Spermophilus major 

Scope: Global
Language: English

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Taxonomy [top]

Kingdom Phylum Class Order Family
Animalia Chordata Mammalia Rodentia Sciuridae

Scientific Name: Spermophilus major Pallas, 1779
Regional Assessments:
Common Name(s):
English Russet Ground Squirrel
Citellus major Pallas, 1779
Citellus major Pallas, 1779

Assessment Information [top]

Red List Category & Criteria: Least Concern ver 3.1
Year Published: 2017
Date Assessed: 2016-09-01
Assessor(s): Cassola, F.
Reviewer(s): Amori, G.
Contributor(s): Tsytsulina, K., Formozov, N. & Sheftel, B.
A widespread and abundant species. Although population declines have been noted in some parts of the range, it is not believed to approach the threshold for the population decline criterion of the IUCN Red List (i.e. declining more than 30% in ten years or three generations). For these reasons, it is assessed as Least Concern.
Previously published Red List assessments:

Geographic Range [top]

Range Description:Steppe between Volga and Irtysh rivers (Russia; N Kazakhstan). Formerly, steppe between Don and Volga rivers (Russia: Gromov et al. 1965). On the western bank of Volga River found in NW part of Volga Hills (Ermakov and Titov 2000). Reported from Xinjiang (Ma et al. 1987); but probably a misidentified S. brevicauda. Its range is increasing in the south and the west (N. Formozov pers. comm. 2006). Occurs from sea level to 600 m.
Countries occurrence:
Kazakhstan; Russian Federation
Additional data:
Upper elevation limit (metres):600
Range Map:Click here to open the map viewer and explore range.

Population [top]

Population:Populations undergo periodical fluctuations and consequently population size varies from year to year. Periods of mass reproduction give place to population depressions, during which only single individuals could be found in colonies that had formerly been large. The main factors that determine mortality include the soil freezing through during the species' hibernation period, late arrival of spring, human disturbance (including direct killing), predators and epizootics. The species has high reproductive capacity and ecological plasticity. However, a recent study found that populations in most parts of the range were declining, and some small populations had gone extinct (Ermakov and Titov 2000). At the same time, the species has been extending its range in some areas (N. Formozov pers. comm. 2006).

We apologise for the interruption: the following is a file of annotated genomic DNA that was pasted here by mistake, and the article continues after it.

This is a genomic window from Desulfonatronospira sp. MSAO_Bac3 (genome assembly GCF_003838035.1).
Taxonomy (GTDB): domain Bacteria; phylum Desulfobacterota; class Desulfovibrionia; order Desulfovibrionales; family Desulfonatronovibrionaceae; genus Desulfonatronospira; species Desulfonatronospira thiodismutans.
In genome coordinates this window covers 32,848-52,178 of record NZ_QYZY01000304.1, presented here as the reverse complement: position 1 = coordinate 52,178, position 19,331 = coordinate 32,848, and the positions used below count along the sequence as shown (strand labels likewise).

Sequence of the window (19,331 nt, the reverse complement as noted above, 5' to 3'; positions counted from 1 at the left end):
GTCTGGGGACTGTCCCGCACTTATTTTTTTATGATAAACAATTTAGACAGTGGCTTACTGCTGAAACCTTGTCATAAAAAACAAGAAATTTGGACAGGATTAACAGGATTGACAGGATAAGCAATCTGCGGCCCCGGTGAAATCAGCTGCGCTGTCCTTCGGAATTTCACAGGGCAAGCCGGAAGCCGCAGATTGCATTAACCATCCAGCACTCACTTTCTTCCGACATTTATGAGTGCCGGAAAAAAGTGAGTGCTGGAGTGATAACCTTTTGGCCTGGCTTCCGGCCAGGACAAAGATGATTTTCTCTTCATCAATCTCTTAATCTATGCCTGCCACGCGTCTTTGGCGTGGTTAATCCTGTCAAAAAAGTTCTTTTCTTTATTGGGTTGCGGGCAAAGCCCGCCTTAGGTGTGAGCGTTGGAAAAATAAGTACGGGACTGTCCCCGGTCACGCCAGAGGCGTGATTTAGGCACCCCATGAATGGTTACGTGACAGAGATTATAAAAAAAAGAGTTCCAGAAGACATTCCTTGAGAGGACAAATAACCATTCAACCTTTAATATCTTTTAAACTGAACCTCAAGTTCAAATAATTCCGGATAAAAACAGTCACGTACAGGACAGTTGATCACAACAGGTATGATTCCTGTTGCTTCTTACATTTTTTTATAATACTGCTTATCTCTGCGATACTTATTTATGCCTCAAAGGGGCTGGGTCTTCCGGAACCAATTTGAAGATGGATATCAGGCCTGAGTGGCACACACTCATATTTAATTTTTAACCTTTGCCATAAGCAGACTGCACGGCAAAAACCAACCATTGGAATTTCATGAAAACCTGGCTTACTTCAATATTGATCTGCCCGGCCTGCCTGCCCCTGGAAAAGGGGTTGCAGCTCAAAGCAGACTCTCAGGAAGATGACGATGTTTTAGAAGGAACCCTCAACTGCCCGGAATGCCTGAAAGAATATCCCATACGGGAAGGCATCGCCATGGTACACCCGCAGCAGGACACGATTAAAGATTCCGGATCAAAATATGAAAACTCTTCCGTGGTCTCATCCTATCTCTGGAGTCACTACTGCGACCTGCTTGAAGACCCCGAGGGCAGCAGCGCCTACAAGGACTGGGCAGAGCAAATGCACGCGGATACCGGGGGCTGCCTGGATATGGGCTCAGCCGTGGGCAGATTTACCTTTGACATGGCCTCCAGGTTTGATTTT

Current Population Trend:Unknown
Additional data:
Population severely fragmented:No

Habitat and Ecology [top]

Habitat and Ecology:Inhabits mixed grassy plains, and grain and feather-grass steppes. In the northern part of the range penetrates into forest-steppe and the southern part of forest zones. In the south it occurs in river meadows in semi-desert zones. The species is spreading as roads and development increase the number of channels containing water and long grasses. The species is able to cross the Volga due to the construction of dams in four different places. The dams contain ponds which keep ice over winter for longer, allowing the species to move. Another possible reason for observed range expansion is the release of individuals (along with marmots) by hunters. Lives in single burrows scattered over wide territories. In southern parts of the range where appropriate habitats are limited forms colonies. Adult males enter hibernation in mid-June; mass hibernation starts in August. Feeds on green parts and seeds of grasses and cereals.
Generation Length (years):2-3

Threats [top]

Major Threat(s): The most significant threats are ploughing and direct killing by humans.

Conservation Actions [top]

Conservation Actions: No specific conservation measures for this species are known.

Citation: Cassola, F. 2017. Spermophilus major. The IUCN Red List of Threatened Species 2017: e.T20486A22263024. . Downloaded on 21 September 2018.
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